Chantixby James J. Galligan, Ph.D., Associate Chair,
Department of Pharmacology and Toxicology

Chantix (Varenicline) is one of the most popular smoking cessation drugs available by prescription.  However, a number of problems with this drug have been identified and this has led to many restrictions on its use.  These problems include an increased incidence of depression, suicidal thoughts, lightheadedness and fainting.

Results of a recent study published in the Canadian Medical Association Journal add another potential problem for Chantix.  These investigators conducted a meta-analysis of 14 published papers describing the beneficial and negative effects associated with Chantix when used to treat nicotine addiction.  The investigators included only double-blind randomized controlled trials in their analysis.  This means that subjects and investigators did not know who was receiving Chantix vs. placebo (simply a sugar pill with no active ingredients) and subjects were assigned to the Chantix or placebo group randomly.  This reduces the chance that subjects at risk for cardiovascular problems were assigned more frequently to the Chantix group.  The investigators analyzed data from 8,216 subjects.  Their study revealed a small but statistically significant increase in the risk for cardiovascular problems such as heart attacks or strokes in the subjects taking Chantix.  Although there was a difference, it was small.  In the Chantix group 52 of 4908 (1.06%) subjects experiences a so called adverse cardiovascular event while in the placebo group 27 of 3308 (0.82%) subjects experienced the same kind of event.

There are some points worth discussion here.  Firstly, it is not surprising that Chantix might be associated with cardiovascular complications.  Chantix is a nicotine replacement therapy.  Therefore, Chantix shares many of the same pharmacological actions of nicotine.  Cigarette smoking does increase the risk of cardiovascular disease partly because cigarette smoke contains nicotine (cigarette smoke also contains carbon monoxide and other toxins which are not present with Chantix).  Nicotine increases blood pressure and increase blood clots which can cause heart attacks and strokes and Chantix may do this as well.  Secondly, although the increased risk for adverse events in the Chantix group was small, the overall sample size was also small (<5,000 subjects).  Worldwide, there are millions of people using Chantix to help kick the smoking habit and therefor a much larger number of patients might be at risk worldwide.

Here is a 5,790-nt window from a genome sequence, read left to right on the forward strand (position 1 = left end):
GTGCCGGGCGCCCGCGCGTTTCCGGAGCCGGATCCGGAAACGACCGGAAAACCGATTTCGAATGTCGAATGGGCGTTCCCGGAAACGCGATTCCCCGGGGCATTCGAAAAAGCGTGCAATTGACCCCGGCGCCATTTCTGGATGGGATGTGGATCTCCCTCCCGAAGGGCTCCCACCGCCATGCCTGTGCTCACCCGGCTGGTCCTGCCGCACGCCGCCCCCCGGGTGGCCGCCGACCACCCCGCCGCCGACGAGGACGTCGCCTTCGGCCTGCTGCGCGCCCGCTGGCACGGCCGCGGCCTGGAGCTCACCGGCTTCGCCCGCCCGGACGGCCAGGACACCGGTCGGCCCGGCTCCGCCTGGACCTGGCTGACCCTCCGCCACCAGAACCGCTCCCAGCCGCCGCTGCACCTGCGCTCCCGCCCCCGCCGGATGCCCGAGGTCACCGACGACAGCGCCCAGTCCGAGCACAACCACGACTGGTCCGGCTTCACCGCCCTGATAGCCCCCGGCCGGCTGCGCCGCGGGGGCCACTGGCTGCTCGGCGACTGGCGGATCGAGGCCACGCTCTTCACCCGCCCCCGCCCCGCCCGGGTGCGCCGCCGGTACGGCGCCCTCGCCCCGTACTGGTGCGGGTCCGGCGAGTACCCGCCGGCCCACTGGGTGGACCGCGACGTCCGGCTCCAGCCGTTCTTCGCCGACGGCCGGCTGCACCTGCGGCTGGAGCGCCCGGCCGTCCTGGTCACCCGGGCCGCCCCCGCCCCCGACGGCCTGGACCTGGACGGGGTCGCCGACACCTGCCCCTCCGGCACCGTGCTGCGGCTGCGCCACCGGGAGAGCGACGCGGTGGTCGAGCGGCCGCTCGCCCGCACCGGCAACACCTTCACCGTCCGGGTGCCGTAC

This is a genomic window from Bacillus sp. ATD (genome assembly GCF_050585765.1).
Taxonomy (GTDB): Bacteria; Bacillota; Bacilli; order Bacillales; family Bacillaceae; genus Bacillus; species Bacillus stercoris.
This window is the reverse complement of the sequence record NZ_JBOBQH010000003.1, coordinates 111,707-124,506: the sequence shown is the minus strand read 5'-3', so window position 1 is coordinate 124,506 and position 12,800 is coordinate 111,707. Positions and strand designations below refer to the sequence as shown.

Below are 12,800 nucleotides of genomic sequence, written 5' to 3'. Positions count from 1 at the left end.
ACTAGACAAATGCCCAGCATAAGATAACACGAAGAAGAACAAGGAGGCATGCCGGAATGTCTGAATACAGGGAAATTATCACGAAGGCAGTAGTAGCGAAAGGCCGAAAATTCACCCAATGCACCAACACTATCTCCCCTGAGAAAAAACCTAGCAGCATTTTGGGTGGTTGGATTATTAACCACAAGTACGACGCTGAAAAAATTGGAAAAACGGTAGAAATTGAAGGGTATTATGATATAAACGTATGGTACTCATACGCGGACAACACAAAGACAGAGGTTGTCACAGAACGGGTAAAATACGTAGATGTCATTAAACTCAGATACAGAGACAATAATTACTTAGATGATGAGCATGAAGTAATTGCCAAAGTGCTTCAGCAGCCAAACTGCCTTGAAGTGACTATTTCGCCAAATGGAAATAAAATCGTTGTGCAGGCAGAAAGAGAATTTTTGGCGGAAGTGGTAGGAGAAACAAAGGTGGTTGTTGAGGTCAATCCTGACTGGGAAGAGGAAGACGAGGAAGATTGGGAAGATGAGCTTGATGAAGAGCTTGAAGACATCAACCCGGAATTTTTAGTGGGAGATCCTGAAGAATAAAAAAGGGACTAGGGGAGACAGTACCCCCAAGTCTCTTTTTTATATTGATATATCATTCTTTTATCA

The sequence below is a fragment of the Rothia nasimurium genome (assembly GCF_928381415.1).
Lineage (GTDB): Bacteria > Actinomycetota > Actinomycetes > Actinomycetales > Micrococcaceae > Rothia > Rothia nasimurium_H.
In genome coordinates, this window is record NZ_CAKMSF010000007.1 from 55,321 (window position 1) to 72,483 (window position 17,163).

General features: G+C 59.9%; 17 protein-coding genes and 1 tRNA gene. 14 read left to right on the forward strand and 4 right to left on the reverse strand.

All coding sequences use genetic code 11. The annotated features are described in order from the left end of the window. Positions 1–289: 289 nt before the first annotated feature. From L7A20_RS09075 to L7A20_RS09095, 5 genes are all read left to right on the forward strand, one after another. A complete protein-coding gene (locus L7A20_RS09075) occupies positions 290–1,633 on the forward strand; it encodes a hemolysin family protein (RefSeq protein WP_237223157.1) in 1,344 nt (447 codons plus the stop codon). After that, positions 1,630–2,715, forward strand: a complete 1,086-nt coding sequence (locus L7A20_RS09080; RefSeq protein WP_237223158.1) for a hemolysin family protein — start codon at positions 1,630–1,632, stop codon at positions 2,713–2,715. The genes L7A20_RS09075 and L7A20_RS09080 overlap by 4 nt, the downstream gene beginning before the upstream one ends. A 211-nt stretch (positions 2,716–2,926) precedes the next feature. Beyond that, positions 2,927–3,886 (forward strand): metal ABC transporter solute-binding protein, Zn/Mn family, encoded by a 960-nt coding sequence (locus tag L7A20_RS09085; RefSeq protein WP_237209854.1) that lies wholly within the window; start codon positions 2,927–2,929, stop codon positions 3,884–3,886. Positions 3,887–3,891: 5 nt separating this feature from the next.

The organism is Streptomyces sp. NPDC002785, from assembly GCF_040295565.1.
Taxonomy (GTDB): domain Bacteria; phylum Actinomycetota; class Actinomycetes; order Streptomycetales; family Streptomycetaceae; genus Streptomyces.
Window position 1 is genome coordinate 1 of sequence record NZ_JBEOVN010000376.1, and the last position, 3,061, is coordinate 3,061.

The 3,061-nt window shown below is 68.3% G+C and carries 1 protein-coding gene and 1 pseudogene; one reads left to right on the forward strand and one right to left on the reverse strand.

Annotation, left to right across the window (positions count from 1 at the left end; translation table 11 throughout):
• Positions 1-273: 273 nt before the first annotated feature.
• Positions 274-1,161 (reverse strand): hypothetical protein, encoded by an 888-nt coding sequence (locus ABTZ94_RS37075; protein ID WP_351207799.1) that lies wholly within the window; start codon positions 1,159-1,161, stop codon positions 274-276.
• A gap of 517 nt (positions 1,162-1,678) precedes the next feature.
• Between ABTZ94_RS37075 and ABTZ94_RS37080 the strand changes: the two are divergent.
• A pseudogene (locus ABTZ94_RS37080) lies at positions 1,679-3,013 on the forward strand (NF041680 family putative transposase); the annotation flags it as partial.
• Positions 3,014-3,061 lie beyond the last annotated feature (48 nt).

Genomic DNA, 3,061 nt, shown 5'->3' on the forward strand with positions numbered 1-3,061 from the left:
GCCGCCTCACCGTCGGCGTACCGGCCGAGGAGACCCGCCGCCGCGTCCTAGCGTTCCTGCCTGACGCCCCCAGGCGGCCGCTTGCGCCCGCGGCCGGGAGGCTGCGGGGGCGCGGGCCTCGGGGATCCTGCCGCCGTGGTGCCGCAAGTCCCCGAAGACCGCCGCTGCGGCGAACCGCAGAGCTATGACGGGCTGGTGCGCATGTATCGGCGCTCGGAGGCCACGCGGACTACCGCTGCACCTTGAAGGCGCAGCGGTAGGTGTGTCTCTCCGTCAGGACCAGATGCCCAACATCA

Finally, it is important to remember that all drugs cause side effects (some worse than others).  When deciding whether or not a drug should be used, the doctor and patient must consider the risk vs. the benefit.  Chantix might produce a small increase in the risk for a heart attack or stroke in a patient trying to kick the nicotine habit.  But, what is the heart attack/stroke risk for that patient if he/she continues to smoke?  Many smokers become former smokers without the need for drugs like Chantix but there are also many smokers who have quit hundreds of times.  This is the subset of people who are most likely to benefit from nicotine replacement treatments.  Larger studies will likely reveal the real risk/benefit ratio of Chantix when used to treat nicotine addiction.

In the meantime, the wise person will discuss these issues with their doctor before using Chantix to help kick the smoking habit.

 

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